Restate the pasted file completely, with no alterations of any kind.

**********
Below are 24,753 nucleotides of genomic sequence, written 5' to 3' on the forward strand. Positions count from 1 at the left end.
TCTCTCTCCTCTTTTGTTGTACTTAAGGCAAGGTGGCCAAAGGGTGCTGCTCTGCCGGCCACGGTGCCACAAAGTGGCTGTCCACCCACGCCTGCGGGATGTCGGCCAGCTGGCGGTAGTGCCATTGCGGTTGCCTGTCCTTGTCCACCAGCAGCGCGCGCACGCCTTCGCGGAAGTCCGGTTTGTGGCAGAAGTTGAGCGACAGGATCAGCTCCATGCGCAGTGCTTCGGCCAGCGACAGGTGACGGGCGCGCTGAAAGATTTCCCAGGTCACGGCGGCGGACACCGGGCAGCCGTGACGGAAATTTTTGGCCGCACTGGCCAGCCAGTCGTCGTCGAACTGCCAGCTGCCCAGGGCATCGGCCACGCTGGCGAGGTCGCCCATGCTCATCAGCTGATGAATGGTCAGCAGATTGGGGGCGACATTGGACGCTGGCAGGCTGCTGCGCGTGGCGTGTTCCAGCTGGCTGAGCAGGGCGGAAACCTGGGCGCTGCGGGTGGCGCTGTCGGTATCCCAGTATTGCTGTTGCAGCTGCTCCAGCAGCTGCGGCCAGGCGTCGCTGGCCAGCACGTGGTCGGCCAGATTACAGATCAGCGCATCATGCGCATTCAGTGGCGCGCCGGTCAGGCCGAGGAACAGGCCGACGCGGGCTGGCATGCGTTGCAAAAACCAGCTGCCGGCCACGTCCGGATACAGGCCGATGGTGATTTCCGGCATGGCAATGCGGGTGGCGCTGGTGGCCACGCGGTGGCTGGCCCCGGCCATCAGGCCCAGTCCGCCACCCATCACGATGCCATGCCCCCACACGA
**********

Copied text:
Below are 24,753 nucleotides of genomic sequence, written 5' to 3' on the forward strand. Positions count from 1 at the left end.
TCTCTCTCCTCTTTTGTTGTACTTAAGGCAAGGTGGCCAAAGGGTGCTGCTCTGCCGGCCACGGTGCCACAAAGTGGCTGTCCACCCACGCCTGCGGGATGTCGGCCAGCTGGCGGTAGTGCCATTGCGGTTGCCTGTCCTTGTCCACCAGCAGCGCGCGCACGCCTTCGCGGAAGTCCGGTTTGTGGCAGAAGTTGAGCGACAGGATCAGCTCCATGCGCAGTGCTTCGGCCAGCGACAGGTGACGGGCGCGCTGAAAGATTTCCCAGGTCACGGCGGCGGACACCGGGCAGCCGTGACGGAAATTTTTGGCCGCACTGGCCAGCCAGTCGTCGTCGAACTGCCAGCTGCCCAGGGCATCGGCCACGCTGGCGAGGTCGCCCATGCTCATCAGCTGATGAATGGTCAGCAGATTGGGGGCGACATTGGACGCTGGCAGGCTGCTGCGCGTGGCGTGTTCCAGCTGGCTGAGCAGGGCGGAAACCTGGGCGCTGCGGGTGGCGCTGTCGGTATCCCAGTATTGCTGTTGCAGCTGCTCCAGCAGCTGCGGCCAGGCGTCGCTGGCCAGCACGTGGTCGGCCAGATTACAGATCAGCGCATCATGCGCATTCAGTGGCGCGCCGGTCAGGCCGAGGAACAGGCCGACGCGGGCTGGCATGCGTTGCAAAAACCAGCTGCCGGCCACGTCCGGATACAGGCCGATGGTGATTTCCGGCATGGCAATGCGGGTGGCGCTGGTGGCCACGCGGTGGCTGGCCCCGGCCATCAGGCCCAGTCCGCCACCCATCACGATGCCATGCCCCCACACGA